It’s rare to look at a drawing and think you’re looking at a painting. It’s even rarer to look at a work on paper and think you’re in the presence of a sculpture.
That’s what happens at L.A. Louver, where British artist Richard Deacon is having his fifth solo show in Los Angeles. Among the most talented sculptors working today, the protean artist uses materials in such unexpected ways that his works make you shed expectations and see the world with fresh eyes.
In Deacon’s last four exhibitions, he has used clay, titanium and rubber, as well as wood, bronze and aluminum, to make wonderfully puzzling, sensually satisfying and intellectually invigorating sculptures. This time around he focuses his considerable energies on paper, transforming that common material into three uncommonly beautiful bodies of work.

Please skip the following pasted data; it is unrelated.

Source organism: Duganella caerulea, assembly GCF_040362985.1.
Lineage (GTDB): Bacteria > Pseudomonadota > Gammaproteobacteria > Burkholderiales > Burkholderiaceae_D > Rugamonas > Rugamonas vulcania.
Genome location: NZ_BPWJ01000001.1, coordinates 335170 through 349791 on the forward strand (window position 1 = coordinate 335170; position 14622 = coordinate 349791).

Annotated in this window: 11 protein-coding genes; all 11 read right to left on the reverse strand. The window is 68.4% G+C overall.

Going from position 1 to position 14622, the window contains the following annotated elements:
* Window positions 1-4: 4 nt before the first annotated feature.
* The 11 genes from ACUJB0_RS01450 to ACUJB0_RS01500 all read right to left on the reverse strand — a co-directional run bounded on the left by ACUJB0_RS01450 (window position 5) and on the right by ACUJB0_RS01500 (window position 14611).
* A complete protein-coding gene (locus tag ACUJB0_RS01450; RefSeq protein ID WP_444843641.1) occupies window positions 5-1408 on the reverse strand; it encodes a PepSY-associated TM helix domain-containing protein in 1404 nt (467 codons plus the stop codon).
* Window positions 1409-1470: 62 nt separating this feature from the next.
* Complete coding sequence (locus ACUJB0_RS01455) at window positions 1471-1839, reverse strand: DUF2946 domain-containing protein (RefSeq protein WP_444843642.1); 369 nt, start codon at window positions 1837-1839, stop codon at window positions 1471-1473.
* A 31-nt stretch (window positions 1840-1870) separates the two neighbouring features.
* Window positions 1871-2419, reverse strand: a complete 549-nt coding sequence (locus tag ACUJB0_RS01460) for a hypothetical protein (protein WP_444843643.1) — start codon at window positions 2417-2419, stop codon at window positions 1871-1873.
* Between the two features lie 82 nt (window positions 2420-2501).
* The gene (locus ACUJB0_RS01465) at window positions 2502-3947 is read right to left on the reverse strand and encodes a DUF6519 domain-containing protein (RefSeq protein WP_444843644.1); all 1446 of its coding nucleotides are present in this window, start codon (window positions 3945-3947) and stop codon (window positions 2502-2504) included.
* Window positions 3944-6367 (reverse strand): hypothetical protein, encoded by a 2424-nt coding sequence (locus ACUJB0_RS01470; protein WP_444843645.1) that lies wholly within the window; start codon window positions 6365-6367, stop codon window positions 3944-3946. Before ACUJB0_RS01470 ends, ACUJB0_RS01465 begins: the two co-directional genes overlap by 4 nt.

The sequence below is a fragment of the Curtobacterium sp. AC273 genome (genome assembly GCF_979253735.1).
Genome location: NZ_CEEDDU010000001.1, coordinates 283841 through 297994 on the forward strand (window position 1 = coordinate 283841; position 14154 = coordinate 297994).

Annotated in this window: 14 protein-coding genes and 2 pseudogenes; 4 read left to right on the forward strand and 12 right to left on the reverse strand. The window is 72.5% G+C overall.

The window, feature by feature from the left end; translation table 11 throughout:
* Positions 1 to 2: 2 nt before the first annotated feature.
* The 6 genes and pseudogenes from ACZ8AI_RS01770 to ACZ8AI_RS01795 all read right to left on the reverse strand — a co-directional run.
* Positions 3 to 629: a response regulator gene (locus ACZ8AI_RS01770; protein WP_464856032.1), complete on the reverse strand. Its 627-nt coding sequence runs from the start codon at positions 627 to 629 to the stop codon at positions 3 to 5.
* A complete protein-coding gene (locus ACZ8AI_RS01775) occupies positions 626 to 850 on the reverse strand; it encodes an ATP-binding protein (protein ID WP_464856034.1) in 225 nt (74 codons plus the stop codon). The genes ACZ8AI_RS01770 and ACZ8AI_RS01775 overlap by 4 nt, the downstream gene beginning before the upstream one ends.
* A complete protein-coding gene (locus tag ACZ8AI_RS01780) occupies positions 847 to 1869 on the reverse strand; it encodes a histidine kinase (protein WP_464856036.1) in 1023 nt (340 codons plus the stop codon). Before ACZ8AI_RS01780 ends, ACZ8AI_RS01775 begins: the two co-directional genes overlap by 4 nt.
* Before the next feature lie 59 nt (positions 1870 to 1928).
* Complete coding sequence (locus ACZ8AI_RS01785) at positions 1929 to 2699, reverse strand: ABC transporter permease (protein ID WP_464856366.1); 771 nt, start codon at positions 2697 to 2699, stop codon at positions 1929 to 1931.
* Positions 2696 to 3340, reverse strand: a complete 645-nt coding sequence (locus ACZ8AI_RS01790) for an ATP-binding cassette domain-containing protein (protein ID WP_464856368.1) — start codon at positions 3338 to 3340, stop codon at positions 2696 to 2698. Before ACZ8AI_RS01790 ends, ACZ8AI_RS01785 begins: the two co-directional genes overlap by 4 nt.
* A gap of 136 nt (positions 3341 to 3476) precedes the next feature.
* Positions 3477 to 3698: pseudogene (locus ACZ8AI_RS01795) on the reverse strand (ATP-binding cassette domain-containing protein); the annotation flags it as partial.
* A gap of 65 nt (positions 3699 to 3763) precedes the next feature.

Nine monochrome and duotone screen-prints enact caterpillar-to-butterfly moments when lines become shapes and shapes become spaces and our knowledge of things bumps up against their sensuality.